2. The apparatus as defined in claim 1 in which said plunger has a peripheral sealing ring adjacent one end and a bearing ring adjacent its opposite ends, said rings centering said plunger with respect to the walls of said cylindrical chamber so that said plunger substantially floats therein upon said rings.
3. The apparatus defined in claim 1 including:
a blind bore extending centrally of said plunger from its forward face to receive said lead screw as the plunger is moved forwardly;
a counterbore at the forward end of said blind bore;
said travelling nut means being mounted in at least one of said blind bore and counterbore and rigidly secured to said plunger against movement relative thereto.
4. Apparatus for measuring the amount of gas dissolved in a liquid, comprising:
means defining a variable volume working chamber;
a plunger movable to vary the volume of said chamber;
means mounting said plunger for movement in opposite directions to increase and decrease the volume of said chamber;
a monometer tube;
means connecting said chamber to said manometer vtube;
a pressure gauge;
means connecting said pressure gauge to said manometer tube and chamber;
a reservoir for liquid to be tested adjacent the top of said manometer tube;
valve means movable to one position to connect said manometer tube to said reservoir and to another position to seal the top of said manometer tube;
a mercury charge in said manometer tube and chamber to form a liquid piston, said mercury charge being of a volume to extend adjacent the bottom of said reservoir when said chamber is at minimum volume, and moving downwardly as the volume of said chamber is expanded to first draw a measured amount of the liquid to be tested into the manometer tube and after the top of the manometer tube is sealed to establish a vacuum therein to which the liquid is subjected;
an elongated cup-shaped member having a passage through its close-d end communicating with said variable volume chamber and having its axis extending vertically upwardly;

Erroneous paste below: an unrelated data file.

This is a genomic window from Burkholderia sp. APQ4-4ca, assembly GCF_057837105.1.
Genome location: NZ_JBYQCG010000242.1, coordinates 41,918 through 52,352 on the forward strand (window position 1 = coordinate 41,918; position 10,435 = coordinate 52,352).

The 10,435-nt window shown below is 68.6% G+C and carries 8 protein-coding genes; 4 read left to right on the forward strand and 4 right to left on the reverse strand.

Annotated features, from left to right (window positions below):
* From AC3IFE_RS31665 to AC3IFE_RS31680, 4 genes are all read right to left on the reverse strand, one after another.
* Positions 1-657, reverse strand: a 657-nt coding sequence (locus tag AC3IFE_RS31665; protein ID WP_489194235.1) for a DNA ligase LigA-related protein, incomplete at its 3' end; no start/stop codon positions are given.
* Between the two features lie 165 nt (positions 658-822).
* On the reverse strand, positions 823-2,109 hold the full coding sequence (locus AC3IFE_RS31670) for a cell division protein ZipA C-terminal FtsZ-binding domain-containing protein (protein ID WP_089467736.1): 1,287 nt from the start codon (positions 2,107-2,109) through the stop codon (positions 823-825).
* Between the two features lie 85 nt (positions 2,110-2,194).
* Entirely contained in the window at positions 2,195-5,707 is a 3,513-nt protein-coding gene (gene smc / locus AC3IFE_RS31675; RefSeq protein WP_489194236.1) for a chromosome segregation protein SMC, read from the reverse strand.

circumferentially spaced balls in the walls of said cupshaped member of a diameter greater than the thickness of the wall;
a sleeve on the outside of said member and having a notch in its interior surface receiving said balls; means biasing said sleeve to move said notch beyond said balls to force said balls inwardly of said member;
means adjacent the lower end of said manometer tube providing an upper surface engageable by said balls to lock said manometer tube in said member; and
means for sealing the lower end of said manometer tube in said member whereby the normal position of said sleeve locks the manometer tube in the memher in communication with said variable volume chamber while movement of said sleeve against its bias to position the notch opposite said balls permits their outward movement to release the manometer tube for disconnection from said chamber.
5. The apparatus defined in claim 4 including:
a second set of balls mounted in said member and engaged by an interior conical surface on said sleeve to be biased inwardly by said sleeve bias against the 7 8 manometer tube to center the manometer tube With- 2,799,561 7/ 1965 Rochon 23230 in said member. v I 2,915,220 12/ 1959 Jacobson 222--3 3,334,970 8/1967 De Bruyne 23-254 References Clted UNITED STATES PATENTS 5 RICHARD C. QUEISSER, Primary Examiner 2,680,060 6/1954 Natelson 23253 E. J. KOCH, Assistant Examiner 2,722,825 11/1955 Meyer 73--19
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Cited By (15)

* Cited by examiner, † Cited by third party
Publication number Priority date Publication date Assignee Title
US3731530A (en) * 1972-03-20 1973-05-08 Schlumberger Technology Corp Apparatus for determining the gas content of drilling muds
US3872721A (en) * 1973-02-28 1975-03-25 Exxon Production Research Co Downhole gas detector system
US3937060A (en) * 1974-02-06 1976-02-10 Hydril Company Mud gas content sampling device
US4057995A (en) * 1975-05-13 1977-11-15 Phillips Petroleum Company Apparatus and method for measuring low boiling component contained in relatively high-boiling liquid
FR2474196A1 (en) * 1980-01-22 1981-07-24 Armines Pressure versus volume measurer of gas-liq. mixt. - uses floating piston with test compound above and hydraulic fluid below with thermocouple in moving probe to detect liq. surface
FR2485197A1 (en) * 1980-06-20 1981-12-24 Instrumentation Labor Inc CARBON BIOXIDE ANALYSIS SYSTEM
US4312820A (en) * 1980-08-21 1982-01-26 General Motors Corporation Process and apparatus for nucleation control adapted for reaction injection molding of cellular products
US4357824A (en) * 1980-09-15 1982-11-09 General Electric Company Method for determining volatilization rates of dissolved volatiles from solid waste materials
GB2190196A (en) * 1986-04-30 1987-11-11 Secr Defence Quantitative gas analysis